Dimensions (width/height/depth): 18″ x 24 1/2″ x 18″ (45.72 cm x 60.96 cm x 45.72 cm)

Plant: Nepenthes “Poi Dog” (unknown hybrid)

Construction: Polystyrene, polystyrene foam, epoxy putty, strontium europium glow powder, stone.

Price: $200US

Shirt Price: $150US

Have a Great Halloween

Today would have been my grandmother’s 96th birthday, so let’s celebrate it in style:

Musical Interlude

One of the many inspirations for the gallery and what we’re doing died 25 years ago today, so it’s particularly appropriate to doff hats and remember Vincent Price. If not for an NBC broadcast of a documentary on carnivorous plants narrated by Price, my life would have turned out very differently.

I’m Living In My Own Private Tanelorn

The response to the new Netflix series The Curious Creations of Christine McConnell, which premiered last weekend, has been interesting. What’s particularly interesting has been the very polarized responses from friends and colleagues whose opinions I respect and often admire. Two friends whose contributions to goth culture in the Nineties were vital in establishing said culture were livid: they were furious as to the overly cutesiness and the attempt to sell creativity to and for the terminally uncreative. Others equally vehemently celebrated a show that was trying its best to be a little dark, but not too dark. Finally, at the bequest of Caroline of Tawanda! Jewelry (and Delenn to my GIR at the gallery), I sat down and watched a few episodes. Not that my opinion means anything at all, but the only issue I had was that so many of the projects looked like video accompaniment to an upcoming book (not that there’s anything wrong with that at all) and had nowhere near enough detail to allow a casual watcher to recreate most of them without additional online help. Then again, neither does The Great British Baking Show, and that’s not why people watch that, either.

What excited me about Curious Creations wasn’t just that so many of us incipient gothlings would have done just about anything for a show like this a quarter-century ago, but that it shows an inherent strength to Netflix. Namely, instead of worrying about its programming playing to Peoria, Netflix management realized that not copying what everyone else is doing in a particular format gets more viewers, not fewer. Combine that with the current trend in comfort viewing that emphasizes creativity and encouragement toward excellence, and we might have the new movement in entertainment for the next decade: getting those curious about a particular artform or art movement moving in the right direction.

If this is more of a trend toward celebrating more gonzo artistry, as the upcoming second season of Curious Creations suggests, then one thing is certain: it’s time to start pitching more shows of this caliber. I can think of two horticulturalists, Janit Calvo of Two Green Thumbs Miniature Garden Center and Amanda Thomsen of Kiss My Aster, who would be perfect for their own gardening shows, and letting Stewart McPherson travel the world to view carnivorous plants in the wild would be incentive for me to pay for Netflix access for the next five years all by itself. (If nothing else, an all-Amanda Thomsen show has the added novelty of watching her family, including three singing dogs and the world’s most put-upon cat, in action, because they’re ALWAYS entertaining.) Just don’t ask me to pitch a show with my horticultural and social sensibilities to Netflix: it’s already been done.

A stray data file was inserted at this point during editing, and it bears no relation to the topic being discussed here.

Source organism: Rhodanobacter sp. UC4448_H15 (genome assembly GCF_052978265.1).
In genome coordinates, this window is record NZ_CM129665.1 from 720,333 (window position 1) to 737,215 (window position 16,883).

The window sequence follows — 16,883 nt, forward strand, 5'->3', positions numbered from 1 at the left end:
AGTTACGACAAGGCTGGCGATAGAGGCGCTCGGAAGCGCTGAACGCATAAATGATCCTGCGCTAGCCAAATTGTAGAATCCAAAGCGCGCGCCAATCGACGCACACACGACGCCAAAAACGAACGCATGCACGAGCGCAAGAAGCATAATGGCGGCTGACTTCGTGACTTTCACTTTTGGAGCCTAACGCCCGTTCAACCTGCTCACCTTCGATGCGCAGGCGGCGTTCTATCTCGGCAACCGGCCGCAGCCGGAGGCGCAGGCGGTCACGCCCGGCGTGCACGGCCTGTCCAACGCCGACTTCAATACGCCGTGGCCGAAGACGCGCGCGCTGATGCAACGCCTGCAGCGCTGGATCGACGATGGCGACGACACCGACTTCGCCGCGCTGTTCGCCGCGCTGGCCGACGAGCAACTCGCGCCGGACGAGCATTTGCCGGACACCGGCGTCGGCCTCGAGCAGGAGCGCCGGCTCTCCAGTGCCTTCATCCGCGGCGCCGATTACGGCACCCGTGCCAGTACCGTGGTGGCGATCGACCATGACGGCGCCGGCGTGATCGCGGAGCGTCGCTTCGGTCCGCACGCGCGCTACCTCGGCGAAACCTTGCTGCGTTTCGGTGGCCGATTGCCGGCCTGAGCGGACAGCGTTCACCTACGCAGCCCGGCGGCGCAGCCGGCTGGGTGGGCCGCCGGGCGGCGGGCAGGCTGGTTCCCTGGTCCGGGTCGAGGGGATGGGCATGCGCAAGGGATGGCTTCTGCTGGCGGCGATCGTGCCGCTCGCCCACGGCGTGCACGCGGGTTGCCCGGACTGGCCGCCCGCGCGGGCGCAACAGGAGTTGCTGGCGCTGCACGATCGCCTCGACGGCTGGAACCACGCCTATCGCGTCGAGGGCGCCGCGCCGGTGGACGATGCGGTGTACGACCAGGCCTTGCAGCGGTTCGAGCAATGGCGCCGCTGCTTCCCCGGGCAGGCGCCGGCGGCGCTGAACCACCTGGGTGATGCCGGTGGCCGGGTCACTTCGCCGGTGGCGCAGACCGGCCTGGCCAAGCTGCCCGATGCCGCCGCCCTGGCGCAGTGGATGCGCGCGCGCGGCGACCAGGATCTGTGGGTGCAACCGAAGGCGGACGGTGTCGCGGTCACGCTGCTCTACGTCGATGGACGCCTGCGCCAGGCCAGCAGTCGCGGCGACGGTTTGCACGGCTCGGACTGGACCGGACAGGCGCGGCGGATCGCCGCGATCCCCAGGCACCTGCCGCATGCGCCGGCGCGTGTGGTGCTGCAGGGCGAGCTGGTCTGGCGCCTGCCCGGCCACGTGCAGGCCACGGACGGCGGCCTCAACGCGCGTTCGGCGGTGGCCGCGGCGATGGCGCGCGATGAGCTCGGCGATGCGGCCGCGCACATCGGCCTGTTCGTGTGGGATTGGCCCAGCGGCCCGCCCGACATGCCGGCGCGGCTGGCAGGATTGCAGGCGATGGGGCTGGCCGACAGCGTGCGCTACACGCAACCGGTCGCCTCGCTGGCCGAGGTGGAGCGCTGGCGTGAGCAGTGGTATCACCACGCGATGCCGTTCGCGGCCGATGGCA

State of the Gallery: September 2018

It’s midway through the month already. We’re now a little over a week away from the official autumnal equinox, and just over six weeks until Halloween. Next thing you know, the calendar will have switched over, we’ll be looking over New Year’s Eve 2631, preparing for the Gorash Annexation to set up outposts and the occasional clearance outlet on the other side of our galaxy, and wondering if it really was such a great idea to de-extinct the moa and let them go feral in the Canadian Rockies…but perhaps I’ve said too much.

Over here at the Triffid Ranch, frantic work for the next open house is the order of the day, especially with the number of outside shows and events between now and the end of the year. After a lot of deliberation, particularly with input from people unable to get free on Saturdays to attend previous open houses, the next open house is scheduled for October 26 from 6:00 to 11:00 CST. Yes, a Friday night. Depending upon the success of this open house, we may try a few mid-week open houses as well, especially as football season gets going and Dallas traffic goes from “typically abysmal” to “blow up every highway in the state and require everyone to ride a bike for a month to learn some humility.”